carol linde

Carol Linde may now be running around the Samoan Islands with the Peace Corp but four years ago she was a recent Auburn grad without a concrete plan for her future.

When Linde graduated from Auburn in 2015 with degrees in both Psychology and Political Science and minors in English and Women’s Studies, she had been considering pursuing a master’s degree. With no idea what she wanted to study, however, other options began to present themselves and Linde decided on a professor’s advice to apply for a Fulbright Fellowship with WorldTeach.

“I interviewed in the middle of finals week in fall semester,” Linde said. “I literally had to run across campus to my Developmental Psych final as soon as I hung up. Three weeks later, I was accepting their offer and making concrete plans to move halfway around the world after graduation. I most definitely can not claim that it was some lifelong dream or a calculated step in a master plan. It was more like a series of perfect coincidences—call it fate.”

Throughout her time at Auburn, Linda had been unknowingly preparing herself for what was ahead. She had taken lots of opportunities at Auburn to broaden her knowledge. Linde said that Auburn’s challenges aided her in life outside of campus.

“I played around with different jobs, internships, and volunteer work outside the classroom, too, which always taught me unexpected things,” Linde said. “In the moment, it’s totally impossible to see what the most valuable experiences will be, so I’m glad I focused more on bringing in different things than sticking to any kind of strict plan. That being said, self-reflection and being able to articulate what I gained from those experiences was also really important.”

Auburn provided lots of opportunities for her, but one of the reasons she ended up at the university was because of Auburn football. She visited in 2011 after the national championship win. Because of Auburn’s characteristic football energy, Linde was hooked.

“Picking a college because of the football team never crossed my mind as I was applying, but the vibe on campus was just so undeniable, and I wanted to be a part of it,” she said. “Soon after, I received a scholarship offer—a necessity for me as I would be going out-of-state—and the rest is history.”

Two years later, Linde herself had season tickets and block seating, experiencing the 2013 season. Auburn has a lot more to it than football, however, and she experienced it. One aspect that provided her with unique experiences was having lived on campus all four years of her college career and getting to explore Auburn more intensely.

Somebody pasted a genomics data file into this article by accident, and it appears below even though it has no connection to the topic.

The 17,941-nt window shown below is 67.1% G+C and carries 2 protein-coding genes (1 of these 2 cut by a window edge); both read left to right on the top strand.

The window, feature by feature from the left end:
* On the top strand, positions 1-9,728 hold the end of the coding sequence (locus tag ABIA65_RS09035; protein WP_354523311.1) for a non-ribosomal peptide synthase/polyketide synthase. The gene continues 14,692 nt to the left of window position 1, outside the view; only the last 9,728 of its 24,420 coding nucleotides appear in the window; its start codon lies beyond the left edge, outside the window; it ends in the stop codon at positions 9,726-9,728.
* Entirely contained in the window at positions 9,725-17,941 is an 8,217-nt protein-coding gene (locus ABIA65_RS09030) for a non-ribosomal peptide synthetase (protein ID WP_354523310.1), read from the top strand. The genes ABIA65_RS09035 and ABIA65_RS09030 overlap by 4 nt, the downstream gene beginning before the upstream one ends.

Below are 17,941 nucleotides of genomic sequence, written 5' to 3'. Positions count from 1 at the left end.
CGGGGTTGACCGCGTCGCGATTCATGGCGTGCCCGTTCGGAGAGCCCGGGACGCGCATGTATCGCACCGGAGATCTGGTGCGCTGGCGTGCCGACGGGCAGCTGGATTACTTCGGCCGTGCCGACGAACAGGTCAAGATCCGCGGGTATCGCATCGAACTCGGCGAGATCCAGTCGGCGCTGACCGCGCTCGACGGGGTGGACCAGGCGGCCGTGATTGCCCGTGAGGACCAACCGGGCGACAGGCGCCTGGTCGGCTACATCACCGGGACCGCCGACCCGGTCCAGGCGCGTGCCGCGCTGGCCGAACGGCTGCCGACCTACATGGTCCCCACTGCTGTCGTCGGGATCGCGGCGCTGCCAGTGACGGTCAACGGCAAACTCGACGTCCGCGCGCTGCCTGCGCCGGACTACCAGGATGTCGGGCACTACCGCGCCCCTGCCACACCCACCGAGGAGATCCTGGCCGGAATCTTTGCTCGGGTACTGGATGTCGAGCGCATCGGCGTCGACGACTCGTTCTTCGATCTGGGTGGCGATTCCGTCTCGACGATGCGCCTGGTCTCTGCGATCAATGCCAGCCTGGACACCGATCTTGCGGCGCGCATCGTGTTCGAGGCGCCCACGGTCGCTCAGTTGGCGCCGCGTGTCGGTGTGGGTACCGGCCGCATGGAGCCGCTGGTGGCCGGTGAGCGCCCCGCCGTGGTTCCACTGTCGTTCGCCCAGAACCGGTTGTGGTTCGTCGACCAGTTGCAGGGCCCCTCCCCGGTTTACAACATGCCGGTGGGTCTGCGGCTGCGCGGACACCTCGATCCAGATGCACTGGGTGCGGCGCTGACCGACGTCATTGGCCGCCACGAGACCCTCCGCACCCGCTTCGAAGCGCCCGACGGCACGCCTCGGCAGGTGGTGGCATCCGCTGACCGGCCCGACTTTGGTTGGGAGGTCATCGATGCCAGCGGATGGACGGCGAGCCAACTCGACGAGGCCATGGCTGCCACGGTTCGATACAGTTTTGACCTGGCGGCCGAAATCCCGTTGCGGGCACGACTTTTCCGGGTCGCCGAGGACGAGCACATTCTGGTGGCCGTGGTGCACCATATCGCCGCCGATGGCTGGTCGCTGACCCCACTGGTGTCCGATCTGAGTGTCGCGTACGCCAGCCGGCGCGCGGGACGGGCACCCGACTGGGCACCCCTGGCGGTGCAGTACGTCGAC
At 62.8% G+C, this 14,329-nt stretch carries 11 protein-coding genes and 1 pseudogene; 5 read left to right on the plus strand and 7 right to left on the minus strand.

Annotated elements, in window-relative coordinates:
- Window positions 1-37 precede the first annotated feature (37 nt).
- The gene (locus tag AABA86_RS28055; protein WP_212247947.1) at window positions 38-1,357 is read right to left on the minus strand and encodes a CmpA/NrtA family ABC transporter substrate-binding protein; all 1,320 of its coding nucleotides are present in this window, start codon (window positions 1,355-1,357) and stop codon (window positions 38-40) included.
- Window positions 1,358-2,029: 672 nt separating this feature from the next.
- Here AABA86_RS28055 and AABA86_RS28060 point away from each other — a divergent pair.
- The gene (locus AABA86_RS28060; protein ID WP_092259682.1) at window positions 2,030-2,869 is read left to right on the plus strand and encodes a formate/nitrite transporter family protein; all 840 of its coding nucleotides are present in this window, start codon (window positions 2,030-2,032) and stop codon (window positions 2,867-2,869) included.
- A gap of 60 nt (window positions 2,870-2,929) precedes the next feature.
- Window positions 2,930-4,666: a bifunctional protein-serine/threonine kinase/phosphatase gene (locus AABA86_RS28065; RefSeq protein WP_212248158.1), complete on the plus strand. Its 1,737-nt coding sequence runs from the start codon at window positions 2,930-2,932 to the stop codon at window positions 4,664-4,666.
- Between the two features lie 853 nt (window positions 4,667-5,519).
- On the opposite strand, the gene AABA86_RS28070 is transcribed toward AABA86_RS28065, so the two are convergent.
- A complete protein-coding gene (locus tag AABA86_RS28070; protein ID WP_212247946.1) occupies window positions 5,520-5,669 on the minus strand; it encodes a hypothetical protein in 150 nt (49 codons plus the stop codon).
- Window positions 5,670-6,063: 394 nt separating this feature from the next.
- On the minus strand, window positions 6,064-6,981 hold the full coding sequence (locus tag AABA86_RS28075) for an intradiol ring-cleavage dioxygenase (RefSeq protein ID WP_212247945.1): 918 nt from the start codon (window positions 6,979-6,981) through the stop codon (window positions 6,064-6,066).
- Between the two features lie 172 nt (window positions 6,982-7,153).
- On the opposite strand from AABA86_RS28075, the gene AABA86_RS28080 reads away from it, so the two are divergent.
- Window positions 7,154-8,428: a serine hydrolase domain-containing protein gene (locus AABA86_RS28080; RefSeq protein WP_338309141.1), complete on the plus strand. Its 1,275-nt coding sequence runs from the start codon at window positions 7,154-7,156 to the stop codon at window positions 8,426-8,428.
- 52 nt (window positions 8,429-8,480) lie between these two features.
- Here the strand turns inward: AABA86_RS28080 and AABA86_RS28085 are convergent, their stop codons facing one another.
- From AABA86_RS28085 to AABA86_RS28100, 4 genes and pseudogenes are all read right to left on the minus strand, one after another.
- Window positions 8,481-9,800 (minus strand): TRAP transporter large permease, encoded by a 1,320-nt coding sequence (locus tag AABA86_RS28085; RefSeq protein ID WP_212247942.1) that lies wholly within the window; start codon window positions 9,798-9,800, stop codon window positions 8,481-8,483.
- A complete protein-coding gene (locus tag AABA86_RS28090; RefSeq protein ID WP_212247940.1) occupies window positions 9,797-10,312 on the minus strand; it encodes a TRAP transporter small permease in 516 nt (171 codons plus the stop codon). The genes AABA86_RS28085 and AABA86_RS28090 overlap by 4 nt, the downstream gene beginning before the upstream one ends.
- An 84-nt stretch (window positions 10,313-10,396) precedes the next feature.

“Most of my favorite memories are the little moments with friends—surprising me with coffee when I was studying in the library, sharing a crossword puzzle in the back of a boring class, eating at Momma G’s way too often, taking advantage of the on-campus Starbucks 50 cent iced coffee refills,” Linde said.

She moved across the country from campus in 2015 and began teaching English to several different age groups in a school of 120 children on Namdrik Atoll in the Marshall Islands while living in a host home.

“In choosing to teach in the Marshall Islands specifically, there were a couple appealing elements: I could choose to be placed on a remote outer island, with no cell service or cars, that relied on solar power and rain catchments. The country also has an intense relationship with the United States, and issues of climate change and sustainable development are of huge concern given that it is a small island nation made up of low-lying coral atolls,” she said. “It ticked a lot of boxes for me. Plus, my mom was happy that it’s a pretty safe country.”

In a laid-back environment where school could be canceled due to rain, Linde taught first grade, second grade, fifth grade and sixth grade throughout a single day.

After her two years on the Marshall Islands, she flew home, still unsure where she would be headed next. Originally Linde took an internship in Haiti, but didn’t feel the position fit her, she said. Her mind turned toward the Peace Corps program.

“Haiti is a cool country with some really incredible stuff going on, but it wasn’t quite my vibe,” Linde said. “I missed teaching, and I missed the Pacific. There’s a lot of nuance to the differences between the island life in a Caribbean city, especially one as unique as Port-au-Prince, and island life in a Pacific village. Peace Corps is a program I have always been aware of and had considered applying to before I was accepted by World Teach. I knew they had some Pacific posts so I looked more into it.”

She spent a summer at home to prepare for the Peace Corps before taking off to Samoa. Now Linde has the opportunity to again work with children on a pacific island.

“One thing I’ve become aware of recently is that I’m rash when it comes to life decisions,” she said. “I can sit here right now and think that grad school will be my next big step, but if a pretty butterfly flits by, I’ll probably run off after it. It’s hard to stop planning and thinking about the future, but I try to give myself permission to not worry about it. It’s more important to me to enjoy the present, knowing that I’ve always managed to land on my feet. My most concrete aspirations tend to be pretty mushy and values-based: I want to be happy, to feel like I haven’t missed out on something grand, to be the best person I can be from intellectual, emotional, and every other standpoint.”